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Archive for October 21st, 2009

Comment du Jour: Top secret and other matters…

On the day when Parliament debated the Trafigura affair and superinjunctions, I thought it might be useful to take a brief look at the Binyam, Mohammed judgment in advance of a podcast on the matter with Carl Gardner tomorrow from the perspective of the British government and examine the case more widely in the podcast tomorrow..

The High Court has ruled that US intelligence documents containing details of the alleged torture of a former UK resident can be released.

The BBC covered the story. Briefly –  Binyam Mohamed spent four years in Guantanamo Bay and claims British authorities colluded in his torture while he was in Morocco. The UK government denies allegations of collusion and says it will appeal against the court’s judgement. The government stopped the judges publishing the claims on national security grounds. The key document in the case is a summary of abuse allegations that US intelligence officers shared with their counterparts in London. Any publication of the material will be delayed until an appeal takes place.

Foreign Secretary, David Miliband argued that releasing the material would threaten Britain’s national security because future intelligence sharing with the US could be compromised. But Lord Justice Thomas and Mr Justice Lloyd Jones ruled that the risk to national security was “not a serious one” and there was “overwhelming” public interest in disclosing the material.

The BBC reports: Clive Stafford-Smith, Mr Mohamed’s lawyer and director of human rights charity Reprieve, said the government was “trying to conflate national security with national embarrassment”….

“The judges have made clear what we have said all along – it is irrational to pretend that evidence of torture should be classified as a threat to national security,” he said.

“Rather, it is proof of a crime committed against Binyam Mohamed, and as such it should be fully aired in a court of law.”

The full judgment of the High Court may be viewed here |   There is also a Summary

The response of the British government.

The full text of David Milibands response to the judgment reveals the theme that it is for the United States to sanction release of this information not the British courts.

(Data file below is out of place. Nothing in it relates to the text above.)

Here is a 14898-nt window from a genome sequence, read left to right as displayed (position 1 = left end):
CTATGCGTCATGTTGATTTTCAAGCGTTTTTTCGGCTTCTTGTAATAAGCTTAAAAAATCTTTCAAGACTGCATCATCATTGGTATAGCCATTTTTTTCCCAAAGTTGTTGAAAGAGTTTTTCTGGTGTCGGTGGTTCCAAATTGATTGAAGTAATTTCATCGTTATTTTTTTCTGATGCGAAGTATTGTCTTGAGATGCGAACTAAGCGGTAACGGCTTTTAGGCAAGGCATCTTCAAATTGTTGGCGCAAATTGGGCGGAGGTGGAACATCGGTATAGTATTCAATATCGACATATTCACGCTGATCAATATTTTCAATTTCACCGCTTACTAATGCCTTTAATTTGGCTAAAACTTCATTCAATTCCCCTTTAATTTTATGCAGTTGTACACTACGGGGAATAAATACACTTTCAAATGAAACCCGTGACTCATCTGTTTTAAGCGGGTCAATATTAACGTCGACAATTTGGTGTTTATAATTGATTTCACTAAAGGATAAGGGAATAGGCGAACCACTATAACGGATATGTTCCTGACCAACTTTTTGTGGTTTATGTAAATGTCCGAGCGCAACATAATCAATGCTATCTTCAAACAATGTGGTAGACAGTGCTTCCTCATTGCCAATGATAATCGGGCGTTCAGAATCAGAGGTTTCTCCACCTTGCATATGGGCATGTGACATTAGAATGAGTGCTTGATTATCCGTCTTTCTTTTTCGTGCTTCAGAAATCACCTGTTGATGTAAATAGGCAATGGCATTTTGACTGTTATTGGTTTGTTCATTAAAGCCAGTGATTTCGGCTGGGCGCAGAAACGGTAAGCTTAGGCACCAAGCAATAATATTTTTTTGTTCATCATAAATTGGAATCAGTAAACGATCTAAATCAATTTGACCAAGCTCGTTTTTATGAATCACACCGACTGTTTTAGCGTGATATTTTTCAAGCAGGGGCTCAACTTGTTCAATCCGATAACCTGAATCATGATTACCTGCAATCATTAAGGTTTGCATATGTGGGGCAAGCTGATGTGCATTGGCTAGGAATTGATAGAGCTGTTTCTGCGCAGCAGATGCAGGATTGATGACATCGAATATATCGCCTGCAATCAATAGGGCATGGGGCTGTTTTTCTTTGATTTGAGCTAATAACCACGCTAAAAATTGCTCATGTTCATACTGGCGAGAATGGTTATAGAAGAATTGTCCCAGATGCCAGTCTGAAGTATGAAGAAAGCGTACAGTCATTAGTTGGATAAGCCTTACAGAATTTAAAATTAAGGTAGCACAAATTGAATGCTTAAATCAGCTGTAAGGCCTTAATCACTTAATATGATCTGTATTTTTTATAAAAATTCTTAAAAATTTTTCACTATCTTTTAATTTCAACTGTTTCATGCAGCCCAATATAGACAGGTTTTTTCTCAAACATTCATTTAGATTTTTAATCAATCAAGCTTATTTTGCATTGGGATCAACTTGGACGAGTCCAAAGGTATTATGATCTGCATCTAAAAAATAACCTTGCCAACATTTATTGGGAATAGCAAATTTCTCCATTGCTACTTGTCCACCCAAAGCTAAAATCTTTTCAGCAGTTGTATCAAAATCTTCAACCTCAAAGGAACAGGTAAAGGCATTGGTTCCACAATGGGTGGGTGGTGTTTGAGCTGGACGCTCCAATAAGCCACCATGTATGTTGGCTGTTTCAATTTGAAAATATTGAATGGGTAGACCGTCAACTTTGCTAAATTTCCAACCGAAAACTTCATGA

”The issues at stake are simple, but profound. They go to the heart of the efforts made to defend the security of the citizens of this country. At a time when the UK faces a serious threat from international terrorism, the Government will not take risks with intelligence that is essential to national security and shared with us by many states.”

”We only share British intelligence with other countries on the basis that they will not disclose that intelligence without our express permission. The same inviolable principle applies to foreign intelligence shared with us. In the case of the US, an intelligence partnership whose importance and breadth is unique in the modern world, that principle requires defence with special vigour. Secretary Clinton and I have both described the inviolability of the principle at issue here.

In my podcast with Carl Gardner tomorrow we will examine this case in depth and invite comment.

And… we must not forget this…

Outrage as ‘secret inquests’ plan revived

The Times reports:

Civil liberties campaigners today accused the Government of quietly reviving plans to hold investigations into controversial deaths in secret.After widespread opposition to proposals to hold sensitive inquests behind closed doors without juries, Jack Straw, the Justice Secretary, announced in May that he was dropping the measure from the Coroners and Justice Bill.But the campaign group Liberty said today that a similar plan had been added back into the Bill, which is designed to reform coroners’ courts in England and Wales.”

And it would seem that the judiciary is not happy with secret superinjunctions

The Independent reports: “Lord Judge, the Lord Chief Justice, said yesterday it was a “fundamental principle” that MPs should be able to speak freely in Parliament. He described this right as a “precious heritage” that had been secured through the sacrifice of previous generations who had fought and died in the name of free speech.

And, finally, we have Nick Griffin who is appearing on Question Time tomorrow. I have no doubt that BBC luvvies are hyperventilating at the thought of the spectacle, salivating at the ratings, rubbing their thighs in a rather undesirable manner – because, in part, this is a stunt – but if democracy is to work it is only right that BNP leader Griffin should face questioning from the public and debate with senior politicians from mainstream parties.

It is rather ironic that the United States is also concerned at the Tory links with right wing politicans in the European Parliament.

Guardian: The shadow foreign secretary, William Hague, is to meet the US secretary of state, Hillary Clinton, in Washington tomorrow amid concern in the Obama administration about the Conservatives‘ European policy and Jewish outrage at their alliance with far-right parties with alleged antisemitic and neo-Nazi links.

And I couldn’t really stop here, not when we have Spy v Spy in The Supreme Court

Guardian: “It may not have the ring of a historic legal battle. But the case of A v B, which opened at the new supreme court today, has a significance that goes way beyond the banal soubriquets of the two sides.

It involves secrecy and the security services, and could expose agencies to a scrutiny they have never had before. The case will determine whether complaints against them could be heard in British courts or merely in a tribunal which can meet in secret and against whose decisions there can be no appeal.”

So… all in all a rather TOP SECRET day… good for those who like secrecy, not so good for the rest of us, perhaps.

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